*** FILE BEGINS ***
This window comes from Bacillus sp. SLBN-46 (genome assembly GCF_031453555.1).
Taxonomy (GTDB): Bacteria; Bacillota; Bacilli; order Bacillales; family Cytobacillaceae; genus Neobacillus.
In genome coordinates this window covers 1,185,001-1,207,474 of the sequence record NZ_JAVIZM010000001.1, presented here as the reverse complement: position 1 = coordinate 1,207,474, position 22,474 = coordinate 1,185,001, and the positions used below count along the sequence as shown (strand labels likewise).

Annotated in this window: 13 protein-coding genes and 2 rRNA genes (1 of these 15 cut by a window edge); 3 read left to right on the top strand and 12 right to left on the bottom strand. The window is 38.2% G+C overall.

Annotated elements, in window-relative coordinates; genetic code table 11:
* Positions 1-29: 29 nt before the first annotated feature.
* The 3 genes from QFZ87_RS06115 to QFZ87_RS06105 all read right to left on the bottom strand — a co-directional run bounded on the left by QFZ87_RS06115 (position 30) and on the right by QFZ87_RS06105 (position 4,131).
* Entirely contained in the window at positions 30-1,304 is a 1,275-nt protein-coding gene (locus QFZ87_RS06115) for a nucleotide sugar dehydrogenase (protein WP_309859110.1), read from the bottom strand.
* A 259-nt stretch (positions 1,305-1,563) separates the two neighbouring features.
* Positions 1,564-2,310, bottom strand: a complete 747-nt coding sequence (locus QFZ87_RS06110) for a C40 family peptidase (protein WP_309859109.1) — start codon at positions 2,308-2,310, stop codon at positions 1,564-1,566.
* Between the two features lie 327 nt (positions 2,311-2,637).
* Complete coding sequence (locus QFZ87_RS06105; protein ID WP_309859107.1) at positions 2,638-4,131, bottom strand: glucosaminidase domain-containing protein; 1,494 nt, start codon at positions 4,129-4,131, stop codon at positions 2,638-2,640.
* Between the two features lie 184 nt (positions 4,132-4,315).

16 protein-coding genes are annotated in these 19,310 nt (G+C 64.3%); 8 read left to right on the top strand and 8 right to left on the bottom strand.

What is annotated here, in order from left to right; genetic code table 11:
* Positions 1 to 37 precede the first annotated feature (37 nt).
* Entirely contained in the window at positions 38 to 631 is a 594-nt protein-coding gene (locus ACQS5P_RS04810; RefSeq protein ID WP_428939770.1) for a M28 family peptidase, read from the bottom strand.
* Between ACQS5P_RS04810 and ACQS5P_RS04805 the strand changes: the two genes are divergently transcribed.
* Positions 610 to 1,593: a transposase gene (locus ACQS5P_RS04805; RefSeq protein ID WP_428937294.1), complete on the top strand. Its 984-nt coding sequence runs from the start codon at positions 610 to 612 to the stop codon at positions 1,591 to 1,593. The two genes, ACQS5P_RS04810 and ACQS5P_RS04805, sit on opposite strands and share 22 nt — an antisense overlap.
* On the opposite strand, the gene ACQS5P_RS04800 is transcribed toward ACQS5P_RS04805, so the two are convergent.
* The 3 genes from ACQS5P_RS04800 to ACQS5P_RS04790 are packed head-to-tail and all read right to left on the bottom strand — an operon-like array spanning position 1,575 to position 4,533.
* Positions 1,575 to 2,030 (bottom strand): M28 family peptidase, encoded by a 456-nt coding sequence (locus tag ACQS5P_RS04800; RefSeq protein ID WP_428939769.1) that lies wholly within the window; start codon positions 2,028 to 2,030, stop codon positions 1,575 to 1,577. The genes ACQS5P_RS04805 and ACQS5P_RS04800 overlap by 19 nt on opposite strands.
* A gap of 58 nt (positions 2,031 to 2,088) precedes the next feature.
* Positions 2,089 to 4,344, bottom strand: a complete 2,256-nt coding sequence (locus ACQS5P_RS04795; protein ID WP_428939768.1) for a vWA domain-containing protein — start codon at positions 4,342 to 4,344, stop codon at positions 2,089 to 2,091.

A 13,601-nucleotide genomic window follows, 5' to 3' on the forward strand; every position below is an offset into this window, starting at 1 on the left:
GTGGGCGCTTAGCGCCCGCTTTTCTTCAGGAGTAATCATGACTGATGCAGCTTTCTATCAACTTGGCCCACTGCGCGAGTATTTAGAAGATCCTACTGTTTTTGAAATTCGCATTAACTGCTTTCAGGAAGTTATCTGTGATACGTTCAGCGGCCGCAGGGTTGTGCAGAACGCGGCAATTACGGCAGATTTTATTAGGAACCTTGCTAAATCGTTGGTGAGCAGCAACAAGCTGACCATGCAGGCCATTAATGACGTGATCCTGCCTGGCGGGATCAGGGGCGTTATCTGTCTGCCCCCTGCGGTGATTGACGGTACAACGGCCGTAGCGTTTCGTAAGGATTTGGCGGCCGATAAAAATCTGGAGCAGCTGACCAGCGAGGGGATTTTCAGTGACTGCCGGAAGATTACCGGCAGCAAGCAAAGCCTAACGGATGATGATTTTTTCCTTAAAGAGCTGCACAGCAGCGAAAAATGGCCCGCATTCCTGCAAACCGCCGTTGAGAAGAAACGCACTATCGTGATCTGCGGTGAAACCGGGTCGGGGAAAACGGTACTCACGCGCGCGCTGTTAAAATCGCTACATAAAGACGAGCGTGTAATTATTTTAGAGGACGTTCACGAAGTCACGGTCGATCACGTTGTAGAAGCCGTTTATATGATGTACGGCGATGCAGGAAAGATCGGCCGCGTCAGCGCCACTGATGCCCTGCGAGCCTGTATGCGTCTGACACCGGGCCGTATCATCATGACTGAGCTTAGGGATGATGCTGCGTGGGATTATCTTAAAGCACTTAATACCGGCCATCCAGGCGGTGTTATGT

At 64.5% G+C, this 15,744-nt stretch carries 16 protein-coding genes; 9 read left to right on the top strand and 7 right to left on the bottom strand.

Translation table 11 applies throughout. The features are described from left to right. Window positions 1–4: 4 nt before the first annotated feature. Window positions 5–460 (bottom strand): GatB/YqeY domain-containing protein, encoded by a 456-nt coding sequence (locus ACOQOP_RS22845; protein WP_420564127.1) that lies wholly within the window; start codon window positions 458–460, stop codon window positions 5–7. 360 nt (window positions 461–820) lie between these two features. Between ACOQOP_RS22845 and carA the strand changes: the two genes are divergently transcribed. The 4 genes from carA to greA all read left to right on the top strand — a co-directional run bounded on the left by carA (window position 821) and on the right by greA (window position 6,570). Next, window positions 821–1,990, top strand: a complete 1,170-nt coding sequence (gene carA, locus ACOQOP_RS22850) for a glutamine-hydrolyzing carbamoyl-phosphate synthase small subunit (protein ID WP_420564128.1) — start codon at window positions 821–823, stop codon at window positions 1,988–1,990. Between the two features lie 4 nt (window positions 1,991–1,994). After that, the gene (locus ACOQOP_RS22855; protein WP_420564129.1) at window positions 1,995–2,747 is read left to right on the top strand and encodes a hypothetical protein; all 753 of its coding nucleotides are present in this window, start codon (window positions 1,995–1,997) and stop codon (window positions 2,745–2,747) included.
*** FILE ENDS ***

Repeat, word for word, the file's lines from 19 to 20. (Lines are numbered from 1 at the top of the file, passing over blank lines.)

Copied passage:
* Positions 610 to 1,593: a transposase gene (locus ACQS5P_RS04805; RefSeq protein ID WP_428937294.1), complete on the top strand. Its 984-nt coding sequence runs from the start codon at positions 610 to 612 to the stop codon at positions 1,591 to 1,593. The two genes, ACQS5P_RS04810 and ACQS5P_RS04805, sit on opposite strands and share 22 nt — an antisense overlap.
* On the opposite strand, the gene ACQS5P_RS04800 is transcribed toward ACQS5P_RS04805, so the two are convergent.